Mr. Marsala noted that the e-mail was written after the Sept. 30 note Mr. Buckheit wrote to him saying he couldn't help him out with a loan, and that he believed the conflict between Mr. Buckheit and the town would be worked out without litigation.
Asked about the e-mail expressing hope of an informal resolution, Mr. Buckheit said he was referring only to the harassment incidents he cited in the message, not the ongoing conflict over his 2008 arrest. In fact, Mr. Buckheit said, he had already filed a notice of claim with the town over the arrest matter, which is the legally required step before filing a lawsuit. This happened around April 2009, well before Mr. Marsala asked for the loan, he said.
Mr. Marsala said the claim didn't come before the council until mid-July, and the council voted unanimously to reject it. Because it was on the consent calendar, there was no discussion of it, and "I considered it closed," he said. Although they had established a social relationship by then, joining each others' Facebook networks and attending the same parties and events, Mr. Marsala had "no indication from him that a lawsuit was coming," he said.
Mr. Buckheit filed the lawsuit in October, a week or two after writing the e-mail about the other police matter.
At the Friday meeting in the Atherton council chambers, Mr. Buckheit said that Mr. Marsala's request for a loan had made him "uncomfortable," but after the meeting, he said the councilman "is entitled to the opportunity to explain himself" in public. He added that he hopes Mr. Marsala will do so when the council puts the issue on another agenda.
Mayor McKeithen directed city staff to ask council members when they will be able to attend another special meeting on the issue, promising that one would be scheduled soon.
The issue of Mr. Marsala's residency in town also was discussed, with several people, including Mayor McKeithen, saying that they have tried to get a specific address of residency from the town, to no avail.
Ms. McKeithen suggested that the town might hire an investigator to determine once and for all where Mr. Marsala is living — an important matter given that a person must live in town in order to legally serve on the council.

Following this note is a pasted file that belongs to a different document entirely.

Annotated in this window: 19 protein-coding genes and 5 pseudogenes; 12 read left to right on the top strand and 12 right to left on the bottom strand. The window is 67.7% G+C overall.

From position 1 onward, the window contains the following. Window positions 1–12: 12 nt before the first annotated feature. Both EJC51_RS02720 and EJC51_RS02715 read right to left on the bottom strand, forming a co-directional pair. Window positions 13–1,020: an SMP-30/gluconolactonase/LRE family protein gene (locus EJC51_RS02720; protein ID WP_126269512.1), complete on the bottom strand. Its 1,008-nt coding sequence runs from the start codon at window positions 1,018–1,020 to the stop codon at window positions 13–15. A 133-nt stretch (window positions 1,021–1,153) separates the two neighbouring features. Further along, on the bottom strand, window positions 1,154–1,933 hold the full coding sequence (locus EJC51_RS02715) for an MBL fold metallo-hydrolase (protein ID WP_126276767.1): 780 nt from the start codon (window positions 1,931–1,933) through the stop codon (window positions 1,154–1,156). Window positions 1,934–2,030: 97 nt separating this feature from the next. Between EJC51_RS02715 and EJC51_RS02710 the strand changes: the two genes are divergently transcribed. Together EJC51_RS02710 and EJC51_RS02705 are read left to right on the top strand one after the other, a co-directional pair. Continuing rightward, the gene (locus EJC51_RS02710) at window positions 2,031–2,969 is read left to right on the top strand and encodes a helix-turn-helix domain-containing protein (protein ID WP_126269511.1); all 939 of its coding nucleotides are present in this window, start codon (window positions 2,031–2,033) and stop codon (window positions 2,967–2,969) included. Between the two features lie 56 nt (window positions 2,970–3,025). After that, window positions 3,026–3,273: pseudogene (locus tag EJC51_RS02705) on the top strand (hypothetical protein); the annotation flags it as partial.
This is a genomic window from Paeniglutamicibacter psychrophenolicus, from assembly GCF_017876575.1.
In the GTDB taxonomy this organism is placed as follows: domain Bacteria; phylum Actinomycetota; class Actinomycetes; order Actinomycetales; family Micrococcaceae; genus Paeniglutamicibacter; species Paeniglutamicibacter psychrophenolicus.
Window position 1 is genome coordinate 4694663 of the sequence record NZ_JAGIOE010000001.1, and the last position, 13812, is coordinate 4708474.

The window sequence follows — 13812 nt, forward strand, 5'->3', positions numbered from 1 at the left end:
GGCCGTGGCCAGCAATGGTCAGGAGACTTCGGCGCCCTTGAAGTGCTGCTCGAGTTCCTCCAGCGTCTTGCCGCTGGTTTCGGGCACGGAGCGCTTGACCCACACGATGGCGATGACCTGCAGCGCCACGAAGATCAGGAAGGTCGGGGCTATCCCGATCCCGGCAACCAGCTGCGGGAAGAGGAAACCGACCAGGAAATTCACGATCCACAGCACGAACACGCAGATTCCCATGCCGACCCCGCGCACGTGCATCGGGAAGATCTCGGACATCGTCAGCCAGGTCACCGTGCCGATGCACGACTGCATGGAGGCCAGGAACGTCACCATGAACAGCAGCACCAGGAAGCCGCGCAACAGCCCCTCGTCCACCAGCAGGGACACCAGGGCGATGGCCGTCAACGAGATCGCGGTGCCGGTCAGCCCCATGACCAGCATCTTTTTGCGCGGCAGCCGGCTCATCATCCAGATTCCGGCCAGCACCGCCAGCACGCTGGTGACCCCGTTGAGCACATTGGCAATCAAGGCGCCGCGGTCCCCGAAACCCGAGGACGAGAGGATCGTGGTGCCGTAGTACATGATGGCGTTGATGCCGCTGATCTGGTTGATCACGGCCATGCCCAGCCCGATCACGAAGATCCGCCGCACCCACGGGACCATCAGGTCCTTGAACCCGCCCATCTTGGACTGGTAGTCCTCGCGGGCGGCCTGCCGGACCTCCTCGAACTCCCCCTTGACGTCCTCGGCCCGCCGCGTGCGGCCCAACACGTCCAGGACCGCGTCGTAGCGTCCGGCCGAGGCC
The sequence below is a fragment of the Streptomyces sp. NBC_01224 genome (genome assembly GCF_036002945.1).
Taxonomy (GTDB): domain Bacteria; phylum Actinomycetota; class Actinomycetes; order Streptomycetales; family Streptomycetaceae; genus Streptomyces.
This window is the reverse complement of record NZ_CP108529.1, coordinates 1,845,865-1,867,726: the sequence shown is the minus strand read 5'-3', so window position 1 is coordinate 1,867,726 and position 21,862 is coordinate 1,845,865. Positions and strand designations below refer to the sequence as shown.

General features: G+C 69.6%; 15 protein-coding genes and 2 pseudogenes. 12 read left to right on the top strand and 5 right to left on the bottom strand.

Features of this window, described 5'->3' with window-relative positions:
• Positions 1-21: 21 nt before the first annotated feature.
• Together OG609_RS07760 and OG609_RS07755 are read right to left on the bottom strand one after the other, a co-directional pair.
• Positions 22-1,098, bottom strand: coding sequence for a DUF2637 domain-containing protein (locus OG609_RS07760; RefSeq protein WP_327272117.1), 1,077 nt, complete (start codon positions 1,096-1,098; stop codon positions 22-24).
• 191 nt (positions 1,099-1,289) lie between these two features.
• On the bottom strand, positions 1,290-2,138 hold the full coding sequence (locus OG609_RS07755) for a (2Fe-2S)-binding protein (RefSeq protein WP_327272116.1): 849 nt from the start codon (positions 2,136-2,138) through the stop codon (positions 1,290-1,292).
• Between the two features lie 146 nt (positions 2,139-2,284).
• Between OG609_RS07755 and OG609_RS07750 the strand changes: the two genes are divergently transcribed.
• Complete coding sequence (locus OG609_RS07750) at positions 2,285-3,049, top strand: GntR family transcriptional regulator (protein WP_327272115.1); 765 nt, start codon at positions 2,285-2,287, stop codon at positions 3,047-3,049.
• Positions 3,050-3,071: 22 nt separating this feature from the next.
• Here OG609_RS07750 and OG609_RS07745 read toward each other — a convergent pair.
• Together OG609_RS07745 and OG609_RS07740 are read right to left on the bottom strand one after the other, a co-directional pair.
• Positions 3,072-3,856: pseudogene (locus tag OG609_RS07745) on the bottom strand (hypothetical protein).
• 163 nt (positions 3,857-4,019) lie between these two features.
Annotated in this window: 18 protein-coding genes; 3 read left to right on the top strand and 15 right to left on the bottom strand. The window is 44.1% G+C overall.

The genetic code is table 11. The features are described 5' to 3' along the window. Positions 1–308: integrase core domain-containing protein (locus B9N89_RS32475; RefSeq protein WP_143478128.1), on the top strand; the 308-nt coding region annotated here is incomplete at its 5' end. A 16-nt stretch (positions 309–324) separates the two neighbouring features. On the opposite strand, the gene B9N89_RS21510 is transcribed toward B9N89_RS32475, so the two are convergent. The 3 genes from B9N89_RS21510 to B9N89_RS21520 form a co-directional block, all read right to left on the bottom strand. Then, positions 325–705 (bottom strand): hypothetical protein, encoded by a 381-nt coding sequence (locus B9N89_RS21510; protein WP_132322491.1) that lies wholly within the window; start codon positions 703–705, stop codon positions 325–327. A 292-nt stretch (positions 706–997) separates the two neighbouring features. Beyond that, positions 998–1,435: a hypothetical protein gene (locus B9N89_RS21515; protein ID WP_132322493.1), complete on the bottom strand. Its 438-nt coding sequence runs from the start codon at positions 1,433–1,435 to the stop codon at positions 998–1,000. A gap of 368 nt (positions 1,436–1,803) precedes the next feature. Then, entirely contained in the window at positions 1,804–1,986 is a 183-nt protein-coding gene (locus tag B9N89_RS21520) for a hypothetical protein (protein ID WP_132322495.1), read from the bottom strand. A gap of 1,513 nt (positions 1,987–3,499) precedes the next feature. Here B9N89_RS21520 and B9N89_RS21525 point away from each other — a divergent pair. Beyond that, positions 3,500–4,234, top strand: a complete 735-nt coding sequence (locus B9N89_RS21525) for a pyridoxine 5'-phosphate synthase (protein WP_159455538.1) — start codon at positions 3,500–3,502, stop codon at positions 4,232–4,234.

Mr. Marsala explained that he rented out his house on Emilie Avenue in early December, with the expectation that the family would be out by sometime in January. But medical complications for the Stanford Hospital patient led to his extending the lease for the family.
Since then, he said, he has been living in Atherton in the homes of out-of-town friends, with the exception of a few weeks around Christmas. He also has made a few extended trips to see his mother in New Orleans, and to help her move after the death last fall of his father, he said.
Resident Frank Merrill, who attended the special meeting, said afterward that hiring an investigator to determine where Mr. Marsala lives would be a waste of money. "I take him at his word, and cannot see spending money to (prove where) this person lives," he said.
He also criticized the mayor for holding the meeting even though it was unlikely that a council quorum would show up. "There's a cost to having these meetings," he said. Given the town's dire financial situation, paying the town staff and attorney to show up for a meeting that was likely to be canceled "just doesn't make sense."